Worth Watching: The Grammys, 'Won’t You Be My Neighbor?' 'Walking Dead' Returns, Margaret the Rebel Princess
A selective critical checklist of notable weekend TV:
The 61st Annual Grammy Awards (Sunday, 8/7c, 5/PT, CBS): Legendary divas command the spotlight during the music industry’s biggest and most eclectic awards night. Alicia Keys hosts from L.A.’s Staples Center, and while the show will be packed with performances from today’s leading artists of varying genres — including Oscar hopeful Lady Gaga, singing from A Star Is Born — the highlights are likely to be a series of salutes to longtime greats. The late Aretha Franklin will be honored with a tribute performed by Fantasia, Yolanda Adams and Andra Day. Diana Ross, celebrating her 75th birthday this year, takes the stage for a special performance. And beloved country great Dolly Parton returns to the Grammys for the first time since 2001, singing new material while her classic hits are covered by the likes of Katy Perry, Little Big Town, Maren Morris and Kacey Musgraves.
Won’t You Be My Neighbor? (Saturday, 8 pm/HBO and PBS, check local listings at pbs.org): There won’t be a dry eye in your neighborhood as Morgan Neville’s acclaimed documentary — unconscionably passed over for an Oscar nomination — makes its way to Fred Rogers’ chosen medium, TV. An evangelist for decency, Rogers spoke (and sang) directly and deeply to children for generations on his deceptively simple-seeming Mister Rogers’ Neighborhood. This lovely film, a necessary tonic of civility for today’s combative culture, captures Rogers’s rare and emotionally affecting ability to connect with his young viewers, who flocked to his “I like you as you are” message. The child within all of us will never forget Mister Rogers.
The Walking Dead (Sunday, 9/8c, AMC): The tedious ninth season of the zombie-world thriller resumes with Negan (Jeffrey Dean Morgan) wandering aimlessly now that someone inexplicably left his cage open. The rudderless heroes are busy coming to terms with the tragic death of Jesus (Tom Payne) and the emergence of the creepy Walkers, the new Big Bads who walk around in the skins of the dead. I can’t believe I’m actually missing the (much-improved) spinoff Fear the Walking Dead.
Margaret: The Rebel Princess (Sunday, 10/9c, PBS, check local listings at pbs.org): “Bad girls have all the fun” is a maxim that applies even — or possibly especially — to Britain’s royal family. That’s the thrust of a gossipy two-part documentary (concluding next Sunday) covering the scandalous peaks of Princess Margaret’s very public life, which reflected the changing mores of 1960s and ’70s culture with her choices in fashion, pastimes (motorcycle riding! clubbing!) and, naturally, men.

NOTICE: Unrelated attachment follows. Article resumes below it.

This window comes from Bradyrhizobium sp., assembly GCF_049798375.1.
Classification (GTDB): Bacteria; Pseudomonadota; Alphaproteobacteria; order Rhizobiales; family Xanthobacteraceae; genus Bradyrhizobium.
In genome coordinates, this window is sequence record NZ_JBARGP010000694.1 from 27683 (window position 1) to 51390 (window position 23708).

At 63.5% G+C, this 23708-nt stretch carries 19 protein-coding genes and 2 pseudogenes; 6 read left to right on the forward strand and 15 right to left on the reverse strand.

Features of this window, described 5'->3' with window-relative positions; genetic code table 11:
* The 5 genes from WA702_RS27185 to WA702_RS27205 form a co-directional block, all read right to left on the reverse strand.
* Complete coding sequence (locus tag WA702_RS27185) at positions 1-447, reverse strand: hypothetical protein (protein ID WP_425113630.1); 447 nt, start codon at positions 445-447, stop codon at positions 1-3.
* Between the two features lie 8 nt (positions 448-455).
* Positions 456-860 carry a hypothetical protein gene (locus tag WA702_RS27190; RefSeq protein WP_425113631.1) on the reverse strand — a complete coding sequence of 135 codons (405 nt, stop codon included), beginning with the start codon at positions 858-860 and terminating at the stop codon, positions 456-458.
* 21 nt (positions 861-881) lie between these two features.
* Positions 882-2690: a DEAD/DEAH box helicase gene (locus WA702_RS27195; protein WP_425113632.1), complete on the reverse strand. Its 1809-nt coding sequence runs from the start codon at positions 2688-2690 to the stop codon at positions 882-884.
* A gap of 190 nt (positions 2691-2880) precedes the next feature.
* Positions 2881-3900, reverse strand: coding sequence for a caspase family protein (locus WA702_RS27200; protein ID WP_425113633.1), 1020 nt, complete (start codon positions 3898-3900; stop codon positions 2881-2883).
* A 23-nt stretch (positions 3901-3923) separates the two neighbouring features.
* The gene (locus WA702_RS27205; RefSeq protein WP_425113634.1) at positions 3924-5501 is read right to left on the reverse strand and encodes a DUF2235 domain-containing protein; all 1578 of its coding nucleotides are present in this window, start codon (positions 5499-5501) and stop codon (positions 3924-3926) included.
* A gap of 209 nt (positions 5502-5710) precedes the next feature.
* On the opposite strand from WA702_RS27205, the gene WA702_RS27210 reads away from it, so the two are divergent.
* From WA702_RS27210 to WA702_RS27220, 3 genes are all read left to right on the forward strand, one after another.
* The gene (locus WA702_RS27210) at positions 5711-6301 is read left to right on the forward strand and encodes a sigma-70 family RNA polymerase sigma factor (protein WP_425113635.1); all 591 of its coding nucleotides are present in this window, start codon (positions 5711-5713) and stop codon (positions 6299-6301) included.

Inside Weekend TV: BBC America’s visually spectacular Dynasties nature series continues (Saturday, 9/8c) with the focus on a pack of painted wolves in Zimbabwe, led by matriarch Tait — who faces a challenge from daughter Blacktip, when her own pack runs out of space and may need to encroach on Tait’s lands… Mob scion Victoria Gotti executive produces her own Lifetime biopic, Victoria Gotti: My Father’s Daughter (Saturday, 8/7c), featuring General Hospital’s Maurice Benard as the “Teflon Don” and Chelsea Frei as his embattled offspring… Halsey is both host and musical guest on NBC’s Saturday Night Live (11:30/10:30c) — but first, in honor of his historic Super Bowl win, SNL replays Tom Brady’s 2005 guest-hosting stint in prime time (Saturday, 10/9c)… If you haven’t succumbed yet to movie-awards fatigue, BBC America presents The EE British Academy Film Awards (Sunday, 9/8c), aka the BAFTAs, hosted from London’s Royal Albert Hall by Absolutely Fabulous star Joanna Lumley… “Like” it or not, CNN Special Reports goes inside social media’s biggest and (lately) most controversial platform in Facebook at 15: It’s Complicated (Sunday, 9/8c).